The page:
“If you’re with me, then everything’s alright.”
I will never forget when I picked up Freebird Games’ To the Moon on Steam. I lost count of how many user reviews called it a “crying simulator.” Amused by such a description, I ventured forward to play my first title by Indie developer. What I experienced was a story that not only lived up to the amusing Steam description, but honestly changed me as a human being. To the Moon is one of the sweetest, and most honest stories I’ve ever witnessed. I now want to share this very personal experience with you.
Let us first address the elephant in the room. Calling To the Moon a video game is an extremely liberal use of the term. It makes use of the class 16-bit style of games, but the actual instances of gameplay feature little more than walking from scene to scene. It does offer occasional puzzles which are always simple and never meant to challenge or hold the player back. Freebird Games seems to know this is entirely a story, and seeks only to use the video game aspect as a means of personal engagement. While I appreciate the effort, I could just as easily enjoy this story as an animated film (in fact, I’d love to see a Miyazaki verison – please God make that happen).
Removing ourselves from the gameplay, or lack thereof, we find ourselves faced with a tragic, heart wrenching story of a dying man named John who wants his dying wish granted. The story takes place sometime in an advanced future where scientists have discovered a way to alter one’s memories so that dying individuals can rest pest peacefully believing their wishes had been granted. The player controls Dr. Neil Watts as he works with his partner Dr. Rosalene to help fulfill John’s wish of going to the moon before he dies. However, in order to fulfill John’s wish, the team needs to dig deeper into his memories to understand where this desire stems from.
Watts and Rosalene travel back through John’s life, witnessing the most intimate and beautiful moments such as the experiences with his wife River as well as some of the most tragic ones. It’s difficult a story to summarize, as the nature of travelling backward through the man’s life leaves every event open to surprise the player. The player will discover oddities early on such as an empty room filled with origami bunnies as well as two children playing a piano melody simply titled “For River.” While the strange clues begin to pile up, so too does the tension of the story until one reaches *that* moment when it all comes to light. Writing this review and remembering what I witnessed in this fictional character’s life makes me emotional. Not only will you feel for John and the life he had, but it makes you think long and hard about your own life as well as the decisions we make. Kan Gao of Freebird Games is a true writer at heart. He is here to offer you not only a tale, but a journey of reflection and self-discovery.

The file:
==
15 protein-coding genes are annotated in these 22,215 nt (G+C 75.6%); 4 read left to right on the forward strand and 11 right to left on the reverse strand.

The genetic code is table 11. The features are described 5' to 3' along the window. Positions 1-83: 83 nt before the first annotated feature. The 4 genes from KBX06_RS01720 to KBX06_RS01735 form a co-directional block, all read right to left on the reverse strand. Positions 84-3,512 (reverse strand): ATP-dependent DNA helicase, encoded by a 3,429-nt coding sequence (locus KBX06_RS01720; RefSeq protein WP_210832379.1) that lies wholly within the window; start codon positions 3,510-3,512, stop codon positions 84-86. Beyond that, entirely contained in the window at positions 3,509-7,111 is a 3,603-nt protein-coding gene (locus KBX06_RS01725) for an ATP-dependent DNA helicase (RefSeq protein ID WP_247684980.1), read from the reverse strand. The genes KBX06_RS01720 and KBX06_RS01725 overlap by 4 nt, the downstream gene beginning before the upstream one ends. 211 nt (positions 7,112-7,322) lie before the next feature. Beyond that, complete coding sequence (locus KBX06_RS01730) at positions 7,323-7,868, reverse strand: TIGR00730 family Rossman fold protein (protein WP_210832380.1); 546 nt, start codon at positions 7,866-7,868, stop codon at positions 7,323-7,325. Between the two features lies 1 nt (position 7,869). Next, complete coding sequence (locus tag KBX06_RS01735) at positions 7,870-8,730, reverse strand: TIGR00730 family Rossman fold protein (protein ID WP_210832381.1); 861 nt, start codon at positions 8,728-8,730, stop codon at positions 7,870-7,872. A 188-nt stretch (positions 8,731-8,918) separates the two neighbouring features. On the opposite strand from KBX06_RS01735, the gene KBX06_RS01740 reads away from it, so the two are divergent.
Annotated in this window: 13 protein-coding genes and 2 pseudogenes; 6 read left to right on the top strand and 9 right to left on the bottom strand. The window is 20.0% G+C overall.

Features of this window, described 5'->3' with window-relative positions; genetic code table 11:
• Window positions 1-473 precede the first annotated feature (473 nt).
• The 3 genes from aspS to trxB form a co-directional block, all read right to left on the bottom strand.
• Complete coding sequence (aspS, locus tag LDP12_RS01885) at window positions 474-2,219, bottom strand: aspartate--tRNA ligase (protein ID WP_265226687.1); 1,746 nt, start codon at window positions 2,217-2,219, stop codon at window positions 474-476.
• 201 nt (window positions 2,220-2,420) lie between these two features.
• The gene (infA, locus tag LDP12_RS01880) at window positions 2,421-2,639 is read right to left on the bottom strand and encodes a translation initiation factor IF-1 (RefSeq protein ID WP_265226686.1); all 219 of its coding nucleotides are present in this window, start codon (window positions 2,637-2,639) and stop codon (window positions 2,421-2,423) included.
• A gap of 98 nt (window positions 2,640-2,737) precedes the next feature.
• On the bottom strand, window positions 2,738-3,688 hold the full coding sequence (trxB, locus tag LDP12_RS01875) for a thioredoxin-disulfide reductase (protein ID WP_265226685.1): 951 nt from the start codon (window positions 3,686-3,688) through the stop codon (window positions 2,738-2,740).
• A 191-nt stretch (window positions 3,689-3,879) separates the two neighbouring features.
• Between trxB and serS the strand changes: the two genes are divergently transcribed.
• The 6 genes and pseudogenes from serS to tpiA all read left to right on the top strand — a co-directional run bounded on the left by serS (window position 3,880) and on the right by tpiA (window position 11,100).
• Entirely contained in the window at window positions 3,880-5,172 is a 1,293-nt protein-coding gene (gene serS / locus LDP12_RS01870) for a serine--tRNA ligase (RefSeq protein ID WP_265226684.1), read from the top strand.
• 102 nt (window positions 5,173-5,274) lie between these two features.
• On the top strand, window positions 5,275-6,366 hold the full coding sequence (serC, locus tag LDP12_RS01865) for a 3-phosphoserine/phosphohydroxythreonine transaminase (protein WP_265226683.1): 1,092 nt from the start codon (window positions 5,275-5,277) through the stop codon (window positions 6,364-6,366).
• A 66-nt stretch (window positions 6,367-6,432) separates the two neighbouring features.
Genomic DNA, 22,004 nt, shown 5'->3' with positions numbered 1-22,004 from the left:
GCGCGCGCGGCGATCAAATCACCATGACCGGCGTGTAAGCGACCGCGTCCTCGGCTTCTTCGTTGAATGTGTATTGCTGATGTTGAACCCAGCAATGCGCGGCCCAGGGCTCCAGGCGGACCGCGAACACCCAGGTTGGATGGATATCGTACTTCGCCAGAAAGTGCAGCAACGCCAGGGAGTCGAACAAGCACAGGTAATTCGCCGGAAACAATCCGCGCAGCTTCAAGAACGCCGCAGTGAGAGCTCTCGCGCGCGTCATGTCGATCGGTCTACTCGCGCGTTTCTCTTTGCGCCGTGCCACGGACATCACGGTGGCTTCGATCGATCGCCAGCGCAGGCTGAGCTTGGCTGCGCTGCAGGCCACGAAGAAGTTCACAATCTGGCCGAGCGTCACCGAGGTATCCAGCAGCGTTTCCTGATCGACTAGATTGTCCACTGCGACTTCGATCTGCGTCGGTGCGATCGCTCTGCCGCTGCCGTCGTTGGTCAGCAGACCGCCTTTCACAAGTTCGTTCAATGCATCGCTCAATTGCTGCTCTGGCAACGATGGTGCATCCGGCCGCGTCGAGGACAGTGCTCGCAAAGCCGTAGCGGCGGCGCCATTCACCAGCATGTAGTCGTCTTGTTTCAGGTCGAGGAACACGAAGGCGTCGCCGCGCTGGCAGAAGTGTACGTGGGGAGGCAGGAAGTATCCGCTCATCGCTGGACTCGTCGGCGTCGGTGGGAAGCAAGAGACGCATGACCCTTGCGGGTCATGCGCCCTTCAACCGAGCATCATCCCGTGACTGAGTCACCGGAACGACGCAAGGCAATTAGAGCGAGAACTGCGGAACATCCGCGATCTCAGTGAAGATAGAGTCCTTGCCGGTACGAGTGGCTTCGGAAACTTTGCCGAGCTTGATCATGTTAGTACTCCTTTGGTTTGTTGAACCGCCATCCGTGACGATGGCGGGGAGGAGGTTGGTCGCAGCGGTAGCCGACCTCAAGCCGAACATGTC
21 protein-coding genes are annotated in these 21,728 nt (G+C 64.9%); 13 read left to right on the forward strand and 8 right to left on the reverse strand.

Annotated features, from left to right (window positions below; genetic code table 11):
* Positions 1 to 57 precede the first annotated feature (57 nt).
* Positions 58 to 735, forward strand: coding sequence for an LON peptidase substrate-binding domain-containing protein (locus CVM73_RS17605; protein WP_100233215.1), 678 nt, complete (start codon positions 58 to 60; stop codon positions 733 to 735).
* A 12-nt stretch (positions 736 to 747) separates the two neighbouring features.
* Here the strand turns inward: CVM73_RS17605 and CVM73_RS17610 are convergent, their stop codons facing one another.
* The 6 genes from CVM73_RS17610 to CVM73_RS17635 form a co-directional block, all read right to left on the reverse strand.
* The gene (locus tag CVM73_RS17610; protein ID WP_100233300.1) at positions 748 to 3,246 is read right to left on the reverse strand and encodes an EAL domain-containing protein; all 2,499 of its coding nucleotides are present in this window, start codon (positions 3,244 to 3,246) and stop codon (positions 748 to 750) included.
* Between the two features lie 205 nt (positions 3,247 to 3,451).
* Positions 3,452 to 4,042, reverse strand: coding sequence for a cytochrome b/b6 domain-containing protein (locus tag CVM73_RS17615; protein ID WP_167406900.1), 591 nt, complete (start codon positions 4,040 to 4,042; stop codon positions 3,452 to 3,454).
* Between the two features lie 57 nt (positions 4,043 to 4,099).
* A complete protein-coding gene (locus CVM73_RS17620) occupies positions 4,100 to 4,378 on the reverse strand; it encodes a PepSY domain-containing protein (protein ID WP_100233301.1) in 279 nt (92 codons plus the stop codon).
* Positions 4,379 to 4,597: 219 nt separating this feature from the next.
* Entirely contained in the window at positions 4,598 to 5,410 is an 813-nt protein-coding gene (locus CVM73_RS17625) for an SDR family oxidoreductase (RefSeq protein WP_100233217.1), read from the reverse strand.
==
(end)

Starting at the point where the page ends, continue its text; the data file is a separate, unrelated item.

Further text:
In accompaniment with the powerful narrative is a simple score that seems tailored to triggering the waterworks on command. While not very long, the repeating melody found in “For River” has staying power. The name of the game is beauty when it comes to sound. None more beautiful is Laura Shigihara’s voice on “Everything’s Alright.” The 16-bit art style melds nicely with the simplicity, and lends itself to the mushy, cute mood of the game.
There’s not much in the way of replay value in the game as it is entirely narrative dependent and offers no gameplay to revisit. It’s a great story to go back and visit once in a blue moon, but there’s likely nothing you missed the first time that will come up in subsequent playthroughs. The game retails for no more than $9.99, and frequently appears on flash sales. For all the heart and passion Kan Gao put into the title, the one time price is worth an experience that helped shape me.
To the Moon may not be much in the way of a riveting game, but is is an emotional journey that I can never forget. It forced me to think hard about the relationships that have come and gone in my life, as well as various choices I’ve made. Sometimes we think going back and changing our actions would lead to happier outcomes, but the nature of life is that everything we do, for better or worse, makes us who we are. Is being someone different better? I challenge you to play To the Moon and let me know how you feel after.